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Cyberattack Not Seen as Cause of South American Power Outage

Cyberattack Not Seen as Cause of South American Power Outage

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By David E. Hubler
Contributor, EDM Digest

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After a brief, widespread power failure Sunday that affected more than 50 million people in Argentina, Uruguay and Paraguay, Argentine officials began on Monday looking for the cause of the outage.

Argentine President Mauricio Macri quickly promised a thorough investigation. The probe is expected to take two to three weeks to complete, the Associated Press reported.

Phone, Internet Communications Affected by Outage

Argentina’s population of 44 million and residents of neighboring Uruguay and Paraguay awoke Sunday morning without electricity. Phone and internet communications were also disrupted.

Argentine Authorities Not Considering Cyberattack as a Possibility

Governments and utility companies are quick to act these days, fearing that power outages and grid failures could be the work of terrorists, hackers or unfriendly governments.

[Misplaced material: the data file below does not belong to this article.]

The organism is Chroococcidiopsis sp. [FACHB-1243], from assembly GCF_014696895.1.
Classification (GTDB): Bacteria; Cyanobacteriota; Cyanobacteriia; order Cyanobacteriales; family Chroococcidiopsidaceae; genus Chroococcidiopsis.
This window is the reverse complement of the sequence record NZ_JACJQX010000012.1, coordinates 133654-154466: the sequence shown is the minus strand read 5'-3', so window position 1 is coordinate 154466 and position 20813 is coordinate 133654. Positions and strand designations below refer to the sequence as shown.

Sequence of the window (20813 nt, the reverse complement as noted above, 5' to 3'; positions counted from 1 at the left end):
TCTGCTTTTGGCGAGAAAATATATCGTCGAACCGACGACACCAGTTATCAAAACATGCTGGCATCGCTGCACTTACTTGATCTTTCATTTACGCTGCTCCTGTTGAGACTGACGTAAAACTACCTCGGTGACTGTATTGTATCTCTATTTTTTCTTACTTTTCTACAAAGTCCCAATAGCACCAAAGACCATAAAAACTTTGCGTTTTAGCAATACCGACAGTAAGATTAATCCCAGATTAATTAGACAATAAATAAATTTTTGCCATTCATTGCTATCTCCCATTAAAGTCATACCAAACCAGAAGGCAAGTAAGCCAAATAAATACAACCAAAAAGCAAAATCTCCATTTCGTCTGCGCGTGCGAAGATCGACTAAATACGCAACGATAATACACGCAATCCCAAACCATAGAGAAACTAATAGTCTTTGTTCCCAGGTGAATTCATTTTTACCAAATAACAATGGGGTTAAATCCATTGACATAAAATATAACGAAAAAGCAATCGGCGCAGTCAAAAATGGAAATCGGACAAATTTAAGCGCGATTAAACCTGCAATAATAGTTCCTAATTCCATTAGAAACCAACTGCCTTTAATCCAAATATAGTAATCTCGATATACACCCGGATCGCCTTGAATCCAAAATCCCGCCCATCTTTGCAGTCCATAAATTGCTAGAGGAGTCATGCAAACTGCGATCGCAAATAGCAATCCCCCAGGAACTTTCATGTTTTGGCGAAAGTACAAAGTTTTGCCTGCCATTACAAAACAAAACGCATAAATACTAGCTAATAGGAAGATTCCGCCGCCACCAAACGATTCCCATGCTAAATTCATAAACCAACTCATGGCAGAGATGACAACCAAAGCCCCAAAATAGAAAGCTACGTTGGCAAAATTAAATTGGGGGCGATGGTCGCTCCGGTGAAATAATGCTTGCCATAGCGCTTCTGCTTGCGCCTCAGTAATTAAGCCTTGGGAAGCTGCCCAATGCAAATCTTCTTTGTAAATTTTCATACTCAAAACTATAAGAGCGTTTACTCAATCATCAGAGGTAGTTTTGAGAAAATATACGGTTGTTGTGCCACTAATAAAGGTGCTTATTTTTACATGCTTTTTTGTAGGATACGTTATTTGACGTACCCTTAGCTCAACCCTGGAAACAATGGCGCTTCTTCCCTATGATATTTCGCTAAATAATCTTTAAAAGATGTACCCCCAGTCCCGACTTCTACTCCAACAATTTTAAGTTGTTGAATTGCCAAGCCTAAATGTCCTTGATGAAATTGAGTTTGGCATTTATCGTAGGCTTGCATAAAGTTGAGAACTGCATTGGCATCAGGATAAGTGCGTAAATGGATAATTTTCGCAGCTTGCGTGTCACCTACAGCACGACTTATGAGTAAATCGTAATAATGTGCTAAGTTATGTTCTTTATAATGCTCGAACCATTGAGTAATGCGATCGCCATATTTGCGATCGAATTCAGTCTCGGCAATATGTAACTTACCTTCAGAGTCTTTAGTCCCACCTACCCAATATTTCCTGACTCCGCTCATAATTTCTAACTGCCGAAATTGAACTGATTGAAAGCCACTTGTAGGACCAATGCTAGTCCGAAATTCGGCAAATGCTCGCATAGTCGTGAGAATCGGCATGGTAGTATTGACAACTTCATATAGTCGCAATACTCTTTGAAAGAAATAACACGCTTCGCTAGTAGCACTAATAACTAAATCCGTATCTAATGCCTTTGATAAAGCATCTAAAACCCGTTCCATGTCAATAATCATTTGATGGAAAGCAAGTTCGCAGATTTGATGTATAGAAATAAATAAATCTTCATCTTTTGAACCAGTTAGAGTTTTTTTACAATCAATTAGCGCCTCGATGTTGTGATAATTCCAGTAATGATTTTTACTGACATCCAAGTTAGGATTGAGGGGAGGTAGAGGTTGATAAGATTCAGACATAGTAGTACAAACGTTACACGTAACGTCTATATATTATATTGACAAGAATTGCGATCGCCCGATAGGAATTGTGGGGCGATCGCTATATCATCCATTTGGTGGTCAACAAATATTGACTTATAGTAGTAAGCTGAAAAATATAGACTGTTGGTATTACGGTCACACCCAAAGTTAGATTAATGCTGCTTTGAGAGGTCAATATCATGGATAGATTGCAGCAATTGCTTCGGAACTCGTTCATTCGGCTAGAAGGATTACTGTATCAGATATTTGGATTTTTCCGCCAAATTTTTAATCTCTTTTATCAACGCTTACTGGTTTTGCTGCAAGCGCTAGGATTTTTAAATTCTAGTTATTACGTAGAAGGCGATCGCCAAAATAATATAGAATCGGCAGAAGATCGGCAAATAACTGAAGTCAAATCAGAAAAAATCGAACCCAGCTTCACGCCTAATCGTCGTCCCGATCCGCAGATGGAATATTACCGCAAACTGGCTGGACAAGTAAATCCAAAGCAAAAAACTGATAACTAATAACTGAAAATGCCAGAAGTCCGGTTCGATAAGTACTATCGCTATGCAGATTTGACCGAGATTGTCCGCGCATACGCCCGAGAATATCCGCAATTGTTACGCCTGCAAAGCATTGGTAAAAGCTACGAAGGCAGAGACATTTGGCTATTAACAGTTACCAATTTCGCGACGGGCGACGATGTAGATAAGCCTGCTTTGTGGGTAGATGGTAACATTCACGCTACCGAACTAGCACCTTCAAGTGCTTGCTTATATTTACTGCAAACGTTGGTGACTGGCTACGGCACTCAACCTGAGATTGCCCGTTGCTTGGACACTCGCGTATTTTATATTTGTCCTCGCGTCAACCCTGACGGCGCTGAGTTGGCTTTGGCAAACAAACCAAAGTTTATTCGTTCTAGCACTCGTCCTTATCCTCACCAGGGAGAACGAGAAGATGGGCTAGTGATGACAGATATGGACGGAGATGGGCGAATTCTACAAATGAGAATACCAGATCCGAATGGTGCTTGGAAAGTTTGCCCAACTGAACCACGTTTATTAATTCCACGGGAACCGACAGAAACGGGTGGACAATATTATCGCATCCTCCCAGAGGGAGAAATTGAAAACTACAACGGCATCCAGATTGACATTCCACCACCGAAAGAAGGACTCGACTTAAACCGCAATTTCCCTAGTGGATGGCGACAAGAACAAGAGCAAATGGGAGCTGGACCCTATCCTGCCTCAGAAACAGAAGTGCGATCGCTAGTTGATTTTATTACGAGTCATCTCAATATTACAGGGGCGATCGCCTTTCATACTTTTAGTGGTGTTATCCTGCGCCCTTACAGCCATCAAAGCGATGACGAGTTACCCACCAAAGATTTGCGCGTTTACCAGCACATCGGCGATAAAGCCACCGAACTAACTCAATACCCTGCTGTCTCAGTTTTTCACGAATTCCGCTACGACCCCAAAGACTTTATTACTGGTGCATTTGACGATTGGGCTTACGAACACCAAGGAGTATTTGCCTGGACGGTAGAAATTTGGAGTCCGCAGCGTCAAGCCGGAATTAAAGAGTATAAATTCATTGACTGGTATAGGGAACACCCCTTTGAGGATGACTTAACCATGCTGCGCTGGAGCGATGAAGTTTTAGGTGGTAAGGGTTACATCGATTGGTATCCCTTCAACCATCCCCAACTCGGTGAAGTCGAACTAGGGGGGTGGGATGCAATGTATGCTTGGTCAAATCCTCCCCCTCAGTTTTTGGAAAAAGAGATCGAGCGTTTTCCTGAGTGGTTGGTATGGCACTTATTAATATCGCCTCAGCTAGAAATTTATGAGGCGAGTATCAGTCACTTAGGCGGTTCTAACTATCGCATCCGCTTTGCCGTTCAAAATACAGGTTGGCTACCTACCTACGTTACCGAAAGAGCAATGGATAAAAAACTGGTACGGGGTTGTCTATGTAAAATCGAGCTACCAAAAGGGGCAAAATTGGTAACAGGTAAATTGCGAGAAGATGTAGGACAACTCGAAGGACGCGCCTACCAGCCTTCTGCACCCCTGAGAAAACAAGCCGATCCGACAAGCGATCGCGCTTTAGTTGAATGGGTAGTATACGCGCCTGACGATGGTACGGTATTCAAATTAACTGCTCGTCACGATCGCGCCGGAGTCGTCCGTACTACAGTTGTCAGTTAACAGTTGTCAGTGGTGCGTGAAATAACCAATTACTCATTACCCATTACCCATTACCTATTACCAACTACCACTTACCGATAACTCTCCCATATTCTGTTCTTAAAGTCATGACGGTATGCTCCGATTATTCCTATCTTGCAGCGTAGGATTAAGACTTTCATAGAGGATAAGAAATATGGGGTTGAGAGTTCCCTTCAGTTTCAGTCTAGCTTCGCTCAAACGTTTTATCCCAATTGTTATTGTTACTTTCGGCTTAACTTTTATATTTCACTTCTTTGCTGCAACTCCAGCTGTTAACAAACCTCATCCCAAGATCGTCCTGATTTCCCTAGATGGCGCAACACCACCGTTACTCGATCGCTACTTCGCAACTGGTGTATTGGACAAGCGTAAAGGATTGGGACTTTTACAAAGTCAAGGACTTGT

"At this moment, we do not rule out any possibilities,” Argentina’s Energy Secretary, Gustavo Lopetegui, said. “But ... a cyberattack is not within the preliminary alternatives being considered," he added, according to United Press International.

Lopetegui called the blackout “an extraordinary event” that should never have happened.

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Blackout Began with Failure of Interconnection System

The blackout began with a failure in the country’s “interconnection system,” Lopetegui explained, adding that a chain of events ensued that caused the total disruption.

According to the Argentine power company Edesur, the system collapse occurred at 7:07 a.m. As of Sunday night, half of Argentina's power had been restored, including in Buenos Aires, CNN said.

David Hubler David E. Hubler brings a variety of government, journalism and teaching experience to his position as a Quality Assurance Editor at APUS. David’s professional background includes serving as a senior editor at CIA and the Voice of America. He has also been a managing editor for several business-to-business and business-to-government publishing companies. David has taught high school English in Connecticut and at Northern Virginia Community College. He has a master’s degree for Teachers of English from the University of New Hampshire and a B.A. in English from New York University. In March 2017, Rowman & Littlefield published the paperback edition of David’s latest book, "The Nats and the Grays, How Baseball in the Nation's Capital Survived WWII and Changed the Game Forever."